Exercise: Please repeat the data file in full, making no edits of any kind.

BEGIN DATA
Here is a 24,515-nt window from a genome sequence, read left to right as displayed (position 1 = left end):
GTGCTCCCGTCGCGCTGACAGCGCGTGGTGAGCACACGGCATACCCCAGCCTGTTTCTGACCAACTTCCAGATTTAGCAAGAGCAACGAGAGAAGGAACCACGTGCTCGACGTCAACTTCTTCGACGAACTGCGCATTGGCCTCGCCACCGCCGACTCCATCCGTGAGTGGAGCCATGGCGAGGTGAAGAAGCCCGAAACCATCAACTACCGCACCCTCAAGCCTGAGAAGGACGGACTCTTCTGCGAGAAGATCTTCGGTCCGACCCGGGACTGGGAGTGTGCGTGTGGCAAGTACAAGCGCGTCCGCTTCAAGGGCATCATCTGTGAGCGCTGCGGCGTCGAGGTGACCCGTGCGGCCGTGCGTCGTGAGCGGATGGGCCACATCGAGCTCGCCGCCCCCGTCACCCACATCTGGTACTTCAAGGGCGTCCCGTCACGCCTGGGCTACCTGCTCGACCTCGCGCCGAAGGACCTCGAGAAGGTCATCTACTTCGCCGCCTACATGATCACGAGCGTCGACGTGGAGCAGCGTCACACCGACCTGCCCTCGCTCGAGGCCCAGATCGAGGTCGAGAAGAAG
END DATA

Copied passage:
Here is a 24,515-nt window from a genome sequence, read left to right as displayed (position 1 = left end):
GTGCTCCCGTCGCGCTGACAGCGCGTGGTGAGCACACGGCATACCCCAGCCTGTTTCTGACCAACTTCCAGATTTAGCAAGAGCAACGAGAGAAGGAACCACGTGCTCGACGTCAACTTCTTCGACGAACTGCGCATTGGCCTCGCCACCGCCGACTCCATCCGTGAGTGGAGCCATGGCGAGGTGAAGAAGCCCGAAACCATCAACTACCGCACCCTCAAGCCTGAGAAGGACGGACTCTTCTGCGAGAAGATCTTCGGTCCGACCCGGGACTGGGAGTGTGCGTGTGGCAAGTACAAGCGCGTCCGCTTCAAGGGCATCATCTGTGAGCGCTGCGGCGTCGAGGTGACCCGTGCGGCCGTGCGTCGTGAGCGGATGGGCCACATCGAGCTCGCCGCCCCCGTCACCCACATCTGGTACTTCAAGGGCGTCCCGTCACGCCTGGGCTACCTGCTCGACCTCGCGCCGAAGGACCTCGAGAAGGTCATCTACTTCGCCGCCTACATGATCACGAGCGTCGACGTGGAGCAGCGTCACACCGACCTGCCCTCGCTCGAGGCCCAGATCGAGGTCGAGAAGAAG